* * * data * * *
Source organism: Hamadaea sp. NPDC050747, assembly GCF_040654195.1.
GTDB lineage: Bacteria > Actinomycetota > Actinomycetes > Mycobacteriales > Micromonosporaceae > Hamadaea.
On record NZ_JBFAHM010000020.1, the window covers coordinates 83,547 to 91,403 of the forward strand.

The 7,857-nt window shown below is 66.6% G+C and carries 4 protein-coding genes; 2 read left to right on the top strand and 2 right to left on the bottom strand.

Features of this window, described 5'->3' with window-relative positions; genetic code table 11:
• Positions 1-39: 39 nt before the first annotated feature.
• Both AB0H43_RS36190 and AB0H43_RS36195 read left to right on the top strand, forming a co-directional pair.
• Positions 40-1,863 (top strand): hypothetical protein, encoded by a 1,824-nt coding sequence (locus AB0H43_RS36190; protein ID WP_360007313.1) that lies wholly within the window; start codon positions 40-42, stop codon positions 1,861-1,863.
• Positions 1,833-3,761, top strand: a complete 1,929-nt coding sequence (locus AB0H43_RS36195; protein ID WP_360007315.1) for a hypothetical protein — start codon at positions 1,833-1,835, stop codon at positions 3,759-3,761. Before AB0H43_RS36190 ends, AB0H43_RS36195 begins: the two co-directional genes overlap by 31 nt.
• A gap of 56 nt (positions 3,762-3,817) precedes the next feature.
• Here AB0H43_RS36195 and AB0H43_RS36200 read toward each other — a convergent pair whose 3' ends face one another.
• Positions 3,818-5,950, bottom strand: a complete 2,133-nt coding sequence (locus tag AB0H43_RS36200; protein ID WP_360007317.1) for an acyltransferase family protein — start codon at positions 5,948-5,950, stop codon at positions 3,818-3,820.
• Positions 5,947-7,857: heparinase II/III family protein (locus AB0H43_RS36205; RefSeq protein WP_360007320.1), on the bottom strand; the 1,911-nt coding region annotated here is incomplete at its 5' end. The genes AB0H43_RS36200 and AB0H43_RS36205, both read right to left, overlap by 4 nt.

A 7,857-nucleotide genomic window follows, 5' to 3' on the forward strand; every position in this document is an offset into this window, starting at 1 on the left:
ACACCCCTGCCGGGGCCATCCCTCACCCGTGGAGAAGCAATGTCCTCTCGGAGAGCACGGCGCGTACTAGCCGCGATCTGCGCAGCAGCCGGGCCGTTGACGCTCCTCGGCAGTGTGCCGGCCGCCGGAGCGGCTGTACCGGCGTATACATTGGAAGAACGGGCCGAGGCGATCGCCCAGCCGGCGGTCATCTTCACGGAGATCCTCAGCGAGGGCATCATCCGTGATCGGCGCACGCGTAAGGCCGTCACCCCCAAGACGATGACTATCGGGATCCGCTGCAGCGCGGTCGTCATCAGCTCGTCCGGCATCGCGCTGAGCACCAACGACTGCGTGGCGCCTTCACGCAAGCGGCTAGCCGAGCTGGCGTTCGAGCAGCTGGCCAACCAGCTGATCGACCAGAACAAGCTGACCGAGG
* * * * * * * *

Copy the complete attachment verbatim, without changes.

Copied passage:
Source organism: Hamadaea sp. NPDC050747, assembly GCF_040654195.1.
GTDB lineage: Bacteria > Actinomycetota > Actinomycetes > Mycobacteriales > Micromonosporaceae > Hamadaea.
On record NZ_JBFAHM010000020.1, the window covers coordinates 83,547 to 91,403 of the forward strand.

The 7,857-nt window shown below is 66.6% G+C and carries 4 protein-coding genes; 2 read left to right on the top strand and 2 right to left on the bottom strand.

Features of this window, described 5'->3' with window-relative positions; genetic code table 11:
• Positions 1-39: 39 nt before the first annotated feature.
• Both AB0H43_RS36190 and AB0H43_RS36195 read left to right on the top strand, forming a co-directional pair.
• Positions 40-1,863 (top strand): hypothetical protein, encoded by a 1,824-nt coding sequence (locus AB0H43_RS36190; protein ID WP_360007313.1) that lies wholly within the window; start codon positions 40-42, stop codon positions 1,861-1,863.
• Positions 1,833-3,761, top strand: a complete 1,929-nt coding sequence (locus AB0H43_RS36195; protein ID WP_360007315.1) for a hypothetical protein — start codon at positions 1,833-1,835, stop codon at positions 3,759-3,761. Before AB0H43_RS36190 ends, AB0H43_RS36195 begins: the two co-directional genes overlap by 31 nt.
• A gap of 56 nt (positions 3,762-3,817) precedes the next feature.
• Here AB0H43_RS36195 and AB0H43_RS36200 read toward each other — a convergent pair whose 3' ends face one another.
• Positions 3,818-5,950, bottom strand: a complete 2,133-nt coding sequence (locus tag AB0H43_RS36200; protein ID WP_360007317.1) for an acyltransferase family protein — start codon at positions 5,948-5,950, stop codon at positions 3,818-3,820.
• Positions 5,947-7,857: heparinase II/III family protein (locus AB0H43_RS36205; RefSeq protein WP_360007320.1), on the bottom strand; the 1,911-nt coding region annotated here is incomplete at its 5' end. The genes AB0H43_RS36200 and AB0H43_RS36205, both read right to left, overlap by 4 nt.

A 7,857-nucleotide genomic window follows, 5' to 3' on the forward strand; every position in this document is an offset into this window, starting at 1 on the left:
ACACCCCTGCCGGGGCCATCCCTCACCCGTGGAGAAGCAATGTCCTCTCGGAGAGCACGGCGCGTACTAGCCGCGATCTGCGCAGCAGCCGGGCCGTTGACGCTCCTCGGCAGTGTGCCGGCCGCCGGAGCGGCTGTACCGGCGTATACATTGGAAGAACGGGCCGAGGCGATCGCCCAGCCGGCGGTCATCTTCACGGAGATCCTCAGCGAGGGCATCATCCGTGATCGGCGCACGCGTAAGGCCGTCACCCCCAAGACGATGACTATCGGGATCCGCTGCAGCGCGGTCGTCATCAGCTCGTCCGGCATCGCGCTGAGCACCAACGACTGCGTGGCGCCTTCACGCAAGCGGCTAGCCGAGCTGGCGTTCGAGCAGCTGGCCAACCAGCTGATCGACCAGAACAAGCTGACCGAGG